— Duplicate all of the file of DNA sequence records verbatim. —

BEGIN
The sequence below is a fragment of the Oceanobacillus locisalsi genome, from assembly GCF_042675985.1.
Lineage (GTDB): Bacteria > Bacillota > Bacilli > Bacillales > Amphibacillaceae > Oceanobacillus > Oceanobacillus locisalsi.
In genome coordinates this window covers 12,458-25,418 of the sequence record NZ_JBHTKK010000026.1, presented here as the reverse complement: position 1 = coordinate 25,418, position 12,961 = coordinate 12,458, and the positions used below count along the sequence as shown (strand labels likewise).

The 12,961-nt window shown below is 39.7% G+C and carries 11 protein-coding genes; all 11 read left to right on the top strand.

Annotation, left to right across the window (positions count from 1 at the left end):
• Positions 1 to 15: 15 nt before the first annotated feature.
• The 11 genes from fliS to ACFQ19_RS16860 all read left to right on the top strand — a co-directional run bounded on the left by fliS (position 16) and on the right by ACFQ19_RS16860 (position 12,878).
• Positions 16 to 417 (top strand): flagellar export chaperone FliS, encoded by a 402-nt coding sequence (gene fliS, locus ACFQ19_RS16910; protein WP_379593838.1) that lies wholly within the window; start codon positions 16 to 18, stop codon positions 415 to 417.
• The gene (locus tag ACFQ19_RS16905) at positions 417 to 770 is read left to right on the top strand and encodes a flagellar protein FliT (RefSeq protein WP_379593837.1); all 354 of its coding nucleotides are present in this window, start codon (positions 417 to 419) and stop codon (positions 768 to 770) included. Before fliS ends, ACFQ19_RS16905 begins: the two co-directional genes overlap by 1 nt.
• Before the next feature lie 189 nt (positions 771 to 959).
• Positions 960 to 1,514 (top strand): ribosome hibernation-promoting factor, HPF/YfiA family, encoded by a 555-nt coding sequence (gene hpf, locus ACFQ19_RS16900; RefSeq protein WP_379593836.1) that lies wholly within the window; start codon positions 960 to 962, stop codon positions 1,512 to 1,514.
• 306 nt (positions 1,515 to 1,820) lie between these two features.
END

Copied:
The sequence below is a fragment of the Oceanobacillus locisalsi genome, from assembly GCF_042675985.1.
Lineage (GTDB): Bacteria > Bacillota > Bacilli > Bacillales > Amphibacillaceae > Oceanobacillus > Oceanobacillus locisalsi.
In genome coordinates this window covers 12,458-25,418 of the sequence record NZ_JBHTKK010000026.1, presented here as the reverse complement: position 1 = coordinate 25,418, position 12,961 = coordinate 12,458, and the positions used below count along the sequence as shown (strand labels likewise).

The 12,961-nt window shown below is 39.7% G+C and carries 11 protein-coding genes; all 11 read left to right on the top strand.

Annotation, left to right across the window (positions count from 1 at the left end):
• Positions 1 to 15: 15 nt before the first annotated feature.
• The 11 genes from fliS to ACFQ19_RS16860 all read left to right on the top strand — a co-directional run bounded on the left by fliS (position 16) and on the right by ACFQ19_RS16860 (position 12,878).
• Positions 16 to 417 (top strand): flagellar export chaperone FliS, encoded by a 402-nt coding sequence (gene fliS, locus ACFQ19_RS16910; protein WP_379593838.1) that lies wholly within the window; start codon positions 16 to 18, stop codon positions 415 to 417.
• The gene (locus tag ACFQ19_RS16905) at positions 417 to 770 is read left to right on the top strand and encodes a flagellar protein FliT (RefSeq protein WP_379593837.1); all 354 of its coding nucleotides are present in this window, start codon (positions 417 to 419) and stop codon (positions 768 to 770) included. Before fliS ends, ACFQ19_RS16905 begins: the two co-directional genes overlap by 1 nt.
• Before the next feature lie 189 nt (positions 771 to 959).
• Positions 960 to 1,514 (top strand): ribosome hibernation-promoting factor, HPF/YfiA family, encoded by a 555-nt coding sequence (gene hpf, locus ACFQ19_RS16900; RefSeq protein WP_379593836.1) that lies wholly within the window; start codon positions 960 to 962, stop codon positions 1,512 to 1,514.
• 306 nt (positions 1,515 to 1,820) lie between these two features.